Discussion Paper

Risk Implications of Farm Technology Adoption in the Ethiopian Highlands

Jun 22, 2009 | Mahmud Yesuf, Menale Kassie, Gunnar Kohlin

This was created in partnership with Environment for Development .

Abstract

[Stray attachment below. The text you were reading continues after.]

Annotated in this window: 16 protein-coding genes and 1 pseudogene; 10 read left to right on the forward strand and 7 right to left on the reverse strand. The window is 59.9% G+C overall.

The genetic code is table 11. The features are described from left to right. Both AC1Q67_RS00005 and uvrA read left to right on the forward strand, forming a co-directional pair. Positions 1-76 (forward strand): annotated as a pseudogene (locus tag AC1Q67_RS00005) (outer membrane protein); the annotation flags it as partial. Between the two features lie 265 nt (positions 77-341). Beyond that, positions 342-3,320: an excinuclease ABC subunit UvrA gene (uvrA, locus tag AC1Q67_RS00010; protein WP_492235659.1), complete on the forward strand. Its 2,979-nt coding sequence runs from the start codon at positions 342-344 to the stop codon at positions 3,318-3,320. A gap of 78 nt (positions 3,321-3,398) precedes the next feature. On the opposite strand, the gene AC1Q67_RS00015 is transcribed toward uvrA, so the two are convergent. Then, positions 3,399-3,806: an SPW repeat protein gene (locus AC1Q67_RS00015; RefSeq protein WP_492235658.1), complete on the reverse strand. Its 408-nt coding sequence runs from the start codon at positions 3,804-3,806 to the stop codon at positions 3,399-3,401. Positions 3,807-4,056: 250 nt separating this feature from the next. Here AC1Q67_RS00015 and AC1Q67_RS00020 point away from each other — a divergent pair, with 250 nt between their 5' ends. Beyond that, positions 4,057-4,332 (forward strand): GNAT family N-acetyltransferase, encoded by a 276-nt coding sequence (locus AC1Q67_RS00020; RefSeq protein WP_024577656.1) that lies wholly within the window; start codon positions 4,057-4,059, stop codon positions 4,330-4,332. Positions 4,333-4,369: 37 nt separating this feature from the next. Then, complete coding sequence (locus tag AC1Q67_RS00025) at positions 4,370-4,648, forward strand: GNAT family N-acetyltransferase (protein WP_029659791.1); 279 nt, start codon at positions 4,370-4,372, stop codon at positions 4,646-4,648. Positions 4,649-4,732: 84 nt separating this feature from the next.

In countries where insurance and credit markets are thin or missing, production and consumption risks play a critical role in the choice and use of production inputs and adoption of new farm technologies. In this paper, we investigated impacts of chemical fertilizer and soil and water conservation technologies adoption on production risks, using a moment-based approach and two years of cross-sectional data. A pseudo-fixed-effect model was estimated to generate first, second, and third moments of farm production. Our results revealed that fertilizer adoption reduces yield variability, but increases the risk of crop failure. However, adopting soil and water conservation technology has no impact on yield variability, but reduces the downside risk of crop failure. The results underscore that the risk implications of farm technology adoption vary by technology type. Furthermore, policies that promote adoption of fertilizers should be complemented by desirable instruments that hedge against downside risk. In that respect, if properly implemented, the safety net program and the weather insurance programs currently piloted in some parts of Ethiopia are actions in the right direction.